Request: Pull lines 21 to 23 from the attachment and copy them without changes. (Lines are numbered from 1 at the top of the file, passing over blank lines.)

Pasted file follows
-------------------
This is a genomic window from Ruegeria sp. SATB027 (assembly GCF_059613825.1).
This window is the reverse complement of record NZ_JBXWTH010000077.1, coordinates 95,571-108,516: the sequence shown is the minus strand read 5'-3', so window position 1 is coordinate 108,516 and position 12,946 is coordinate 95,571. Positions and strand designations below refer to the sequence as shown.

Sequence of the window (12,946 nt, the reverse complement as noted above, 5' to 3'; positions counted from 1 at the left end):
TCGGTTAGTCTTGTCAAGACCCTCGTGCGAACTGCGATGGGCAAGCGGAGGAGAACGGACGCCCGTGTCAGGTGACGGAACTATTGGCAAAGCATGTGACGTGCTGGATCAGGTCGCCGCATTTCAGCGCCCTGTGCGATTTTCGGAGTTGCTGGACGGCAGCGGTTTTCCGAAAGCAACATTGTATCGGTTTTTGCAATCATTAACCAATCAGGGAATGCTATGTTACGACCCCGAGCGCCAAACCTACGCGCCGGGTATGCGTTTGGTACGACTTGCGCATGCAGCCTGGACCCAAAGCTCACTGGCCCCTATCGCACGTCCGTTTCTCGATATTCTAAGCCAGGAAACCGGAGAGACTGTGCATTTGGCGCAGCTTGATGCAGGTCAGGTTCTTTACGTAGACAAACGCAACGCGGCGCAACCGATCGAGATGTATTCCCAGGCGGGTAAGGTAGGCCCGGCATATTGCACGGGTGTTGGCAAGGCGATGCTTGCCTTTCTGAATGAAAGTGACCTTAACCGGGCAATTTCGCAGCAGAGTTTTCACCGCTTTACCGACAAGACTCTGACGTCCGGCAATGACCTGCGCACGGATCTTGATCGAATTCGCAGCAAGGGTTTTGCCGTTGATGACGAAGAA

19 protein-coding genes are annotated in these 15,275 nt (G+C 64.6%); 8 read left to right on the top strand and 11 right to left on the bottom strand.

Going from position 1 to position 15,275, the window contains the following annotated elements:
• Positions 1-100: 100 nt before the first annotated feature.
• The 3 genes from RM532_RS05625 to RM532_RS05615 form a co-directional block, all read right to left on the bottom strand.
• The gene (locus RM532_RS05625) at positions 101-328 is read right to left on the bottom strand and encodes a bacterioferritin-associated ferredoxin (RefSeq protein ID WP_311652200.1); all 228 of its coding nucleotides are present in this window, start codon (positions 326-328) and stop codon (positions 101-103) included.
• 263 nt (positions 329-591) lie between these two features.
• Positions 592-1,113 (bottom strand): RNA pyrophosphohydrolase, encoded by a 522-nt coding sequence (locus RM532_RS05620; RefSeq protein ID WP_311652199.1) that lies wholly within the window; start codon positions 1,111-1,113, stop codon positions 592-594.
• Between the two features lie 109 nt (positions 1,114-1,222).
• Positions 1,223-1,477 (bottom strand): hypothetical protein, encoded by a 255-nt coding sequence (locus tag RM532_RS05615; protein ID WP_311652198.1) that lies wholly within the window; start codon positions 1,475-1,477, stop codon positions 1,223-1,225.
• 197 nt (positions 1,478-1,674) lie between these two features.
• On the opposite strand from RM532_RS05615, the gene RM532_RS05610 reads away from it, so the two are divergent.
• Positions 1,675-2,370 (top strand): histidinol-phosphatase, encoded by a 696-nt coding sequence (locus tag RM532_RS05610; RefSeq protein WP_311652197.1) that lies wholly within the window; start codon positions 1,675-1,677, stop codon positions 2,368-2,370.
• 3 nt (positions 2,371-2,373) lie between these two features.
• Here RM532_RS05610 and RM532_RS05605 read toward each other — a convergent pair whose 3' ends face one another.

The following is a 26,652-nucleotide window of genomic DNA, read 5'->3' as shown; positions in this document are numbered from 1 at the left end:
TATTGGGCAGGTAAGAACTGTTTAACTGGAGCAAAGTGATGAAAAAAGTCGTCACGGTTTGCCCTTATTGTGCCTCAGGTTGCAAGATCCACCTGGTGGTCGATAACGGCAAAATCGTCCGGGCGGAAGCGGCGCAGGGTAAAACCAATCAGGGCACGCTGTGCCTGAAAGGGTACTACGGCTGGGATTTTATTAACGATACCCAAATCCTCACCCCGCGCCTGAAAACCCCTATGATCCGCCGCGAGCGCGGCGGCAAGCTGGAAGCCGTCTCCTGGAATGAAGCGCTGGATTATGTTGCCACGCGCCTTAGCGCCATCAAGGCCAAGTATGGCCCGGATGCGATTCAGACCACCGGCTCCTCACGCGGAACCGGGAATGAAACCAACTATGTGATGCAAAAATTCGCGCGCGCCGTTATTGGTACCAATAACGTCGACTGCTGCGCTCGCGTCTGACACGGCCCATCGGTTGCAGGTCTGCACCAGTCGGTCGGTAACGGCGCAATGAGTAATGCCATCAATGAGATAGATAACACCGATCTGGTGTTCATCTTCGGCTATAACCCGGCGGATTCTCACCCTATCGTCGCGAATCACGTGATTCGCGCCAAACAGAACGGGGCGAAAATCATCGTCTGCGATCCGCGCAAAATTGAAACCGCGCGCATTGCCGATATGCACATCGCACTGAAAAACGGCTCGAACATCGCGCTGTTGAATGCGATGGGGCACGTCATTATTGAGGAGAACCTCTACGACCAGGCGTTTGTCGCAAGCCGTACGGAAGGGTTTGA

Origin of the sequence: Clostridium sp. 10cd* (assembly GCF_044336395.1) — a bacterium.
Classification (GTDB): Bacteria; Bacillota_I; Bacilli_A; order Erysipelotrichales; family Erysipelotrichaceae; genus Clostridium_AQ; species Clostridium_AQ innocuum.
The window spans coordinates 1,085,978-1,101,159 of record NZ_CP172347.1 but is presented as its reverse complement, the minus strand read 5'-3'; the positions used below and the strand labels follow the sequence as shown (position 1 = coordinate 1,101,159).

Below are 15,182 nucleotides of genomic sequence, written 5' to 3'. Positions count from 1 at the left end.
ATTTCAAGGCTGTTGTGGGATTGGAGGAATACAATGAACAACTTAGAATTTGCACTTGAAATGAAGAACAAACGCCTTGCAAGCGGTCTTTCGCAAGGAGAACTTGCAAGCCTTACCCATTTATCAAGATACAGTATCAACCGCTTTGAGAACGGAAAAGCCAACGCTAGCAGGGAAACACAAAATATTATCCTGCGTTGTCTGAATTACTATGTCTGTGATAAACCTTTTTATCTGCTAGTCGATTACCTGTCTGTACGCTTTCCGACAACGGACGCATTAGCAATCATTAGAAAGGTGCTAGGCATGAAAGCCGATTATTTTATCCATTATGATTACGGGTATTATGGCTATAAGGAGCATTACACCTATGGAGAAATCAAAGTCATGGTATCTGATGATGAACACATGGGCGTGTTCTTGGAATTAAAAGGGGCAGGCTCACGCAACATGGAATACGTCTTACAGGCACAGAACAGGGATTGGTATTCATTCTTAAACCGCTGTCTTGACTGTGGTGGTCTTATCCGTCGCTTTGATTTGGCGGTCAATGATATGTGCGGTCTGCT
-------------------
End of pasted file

Origin of the sequence: Clostridium sp. 10cd* (assembly GCF_044336395.1) — a bacterium.
Classification (GTDB): Bacteria; Bacillota_I; Bacilli_A; order Erysipelotrichales; family Erysipelotrichaceae; genus Clostridium_AQ; species Clostridium_AQ innocuum.
The window spans coordinates 1,085,978-1,101,159 of record NZ_CP172347.1 but is presented as its reverse complement, the minus strand read 5'-3'; the positions used below and the strand labels follow the sequence as shown (position 1 = coordinate 1,101,159).